*(New York Times)
“Why should a nonagenarian hold anything back?” Donald Hall answers his own question in these self-knowing, fierce, and funny essays on aging, the pleasures of solitude, and the sometimes astonishing freedoms arising from both.
Nearing ninety at the time of writing, he intersperses memories of exuberant days in his youth, with uncensored tales of literary friendships spanning decades—with James Wright, Richard Wilbur, Seamus Heaney, and other luminaries.
Cementing his place alongside Roger Angell and Joan Didion as a generous and profound chronicler of loss, this final work is as original and searing as anything Hall wrote during his extraordinary literary lifetime.
About the Author
DONALD HALL (1928-2018) served as poet laureate of the United States from 2006 to 2007. He was a member of the American Academy of Arts and Letters and a recipient of the National Medal of the Arts, awarded by the president.
"It’s odd that a book whose subject is loss could be so uplifting. And yet it is. Hall may be telling us what it’s like to fall apart, but he does it so calmly, and with such wit and exactitude, that you can’t help but shake your head in wonder." — Washington Post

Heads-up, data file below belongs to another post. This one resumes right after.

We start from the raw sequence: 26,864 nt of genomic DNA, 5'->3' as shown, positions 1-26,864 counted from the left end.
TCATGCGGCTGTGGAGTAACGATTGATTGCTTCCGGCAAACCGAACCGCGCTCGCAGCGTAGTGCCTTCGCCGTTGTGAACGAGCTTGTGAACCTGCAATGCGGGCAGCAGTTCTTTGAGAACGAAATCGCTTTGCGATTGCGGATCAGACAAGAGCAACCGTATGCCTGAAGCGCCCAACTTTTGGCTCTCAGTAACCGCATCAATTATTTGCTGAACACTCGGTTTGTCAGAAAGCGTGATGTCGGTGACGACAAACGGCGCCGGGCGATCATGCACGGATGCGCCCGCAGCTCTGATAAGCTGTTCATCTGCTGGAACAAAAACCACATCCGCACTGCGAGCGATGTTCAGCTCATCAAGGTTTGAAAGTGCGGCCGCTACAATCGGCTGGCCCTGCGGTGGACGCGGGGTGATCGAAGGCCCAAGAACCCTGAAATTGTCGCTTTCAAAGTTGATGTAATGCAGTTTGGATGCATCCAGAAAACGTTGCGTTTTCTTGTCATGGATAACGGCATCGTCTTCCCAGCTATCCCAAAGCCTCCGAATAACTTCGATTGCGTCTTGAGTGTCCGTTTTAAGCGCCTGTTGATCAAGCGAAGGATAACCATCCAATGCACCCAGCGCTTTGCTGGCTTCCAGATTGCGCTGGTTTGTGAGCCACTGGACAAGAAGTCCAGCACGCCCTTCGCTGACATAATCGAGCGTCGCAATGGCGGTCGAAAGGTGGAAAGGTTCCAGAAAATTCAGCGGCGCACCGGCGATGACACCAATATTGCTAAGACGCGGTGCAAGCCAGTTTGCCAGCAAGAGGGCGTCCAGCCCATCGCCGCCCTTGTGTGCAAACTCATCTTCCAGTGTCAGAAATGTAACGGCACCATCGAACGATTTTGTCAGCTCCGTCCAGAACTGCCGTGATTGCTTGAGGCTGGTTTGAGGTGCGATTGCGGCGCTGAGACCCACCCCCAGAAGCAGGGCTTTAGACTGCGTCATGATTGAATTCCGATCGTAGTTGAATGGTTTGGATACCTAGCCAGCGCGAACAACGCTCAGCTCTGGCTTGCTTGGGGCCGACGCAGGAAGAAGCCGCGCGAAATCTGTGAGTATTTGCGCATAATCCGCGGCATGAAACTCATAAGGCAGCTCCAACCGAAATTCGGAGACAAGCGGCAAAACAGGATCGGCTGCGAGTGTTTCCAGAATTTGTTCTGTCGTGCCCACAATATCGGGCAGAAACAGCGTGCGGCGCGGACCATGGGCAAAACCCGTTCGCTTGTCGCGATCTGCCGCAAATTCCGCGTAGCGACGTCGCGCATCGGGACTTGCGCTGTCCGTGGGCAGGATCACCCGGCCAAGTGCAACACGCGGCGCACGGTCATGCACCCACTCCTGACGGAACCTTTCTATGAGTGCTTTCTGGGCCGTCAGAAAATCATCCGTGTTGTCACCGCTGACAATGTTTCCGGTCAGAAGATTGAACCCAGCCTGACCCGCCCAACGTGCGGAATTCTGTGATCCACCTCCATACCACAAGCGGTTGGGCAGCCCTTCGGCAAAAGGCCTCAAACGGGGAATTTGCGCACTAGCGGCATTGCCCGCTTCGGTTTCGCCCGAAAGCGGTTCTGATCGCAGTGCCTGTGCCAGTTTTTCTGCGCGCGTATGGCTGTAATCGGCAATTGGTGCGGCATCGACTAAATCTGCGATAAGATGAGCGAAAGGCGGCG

“A joyful, wistful celebration of poetry, poets, and a poet's life . . . There's much to enjoy in these exuberant ‘notes.’" — Kirkus Reviews
“Candid and often humorous . . . Hall’s ruminative and detailed reflections on life make this a fantastic follow-up to his Essays After Eighty." — Publishers Weekly, starred review
“Hall offers a veritable sparkling necklace of pieces on aging, solitude, and the surprising joys of both, interspersed and embellished by memories.” — Library Journal
"One of the best American poets . . . 'The Selected Poets of Donald Hall,' to which poetry lovers may turn first, [will] be delightfully surprised to discover they’re more gossip than critique. There is much more about poetry, of course, most notably the longest entry, 'Necropoetics,' about elegies and other poems of death, ending with his for his wife, the late Jane Kenyon. Another, longer piece may be the best: 'Walking to Portsmouth' tells the story behind Hall’s Caldecott medalist children’s book, The Ox-Cart Man. But they’re all good." — Booklist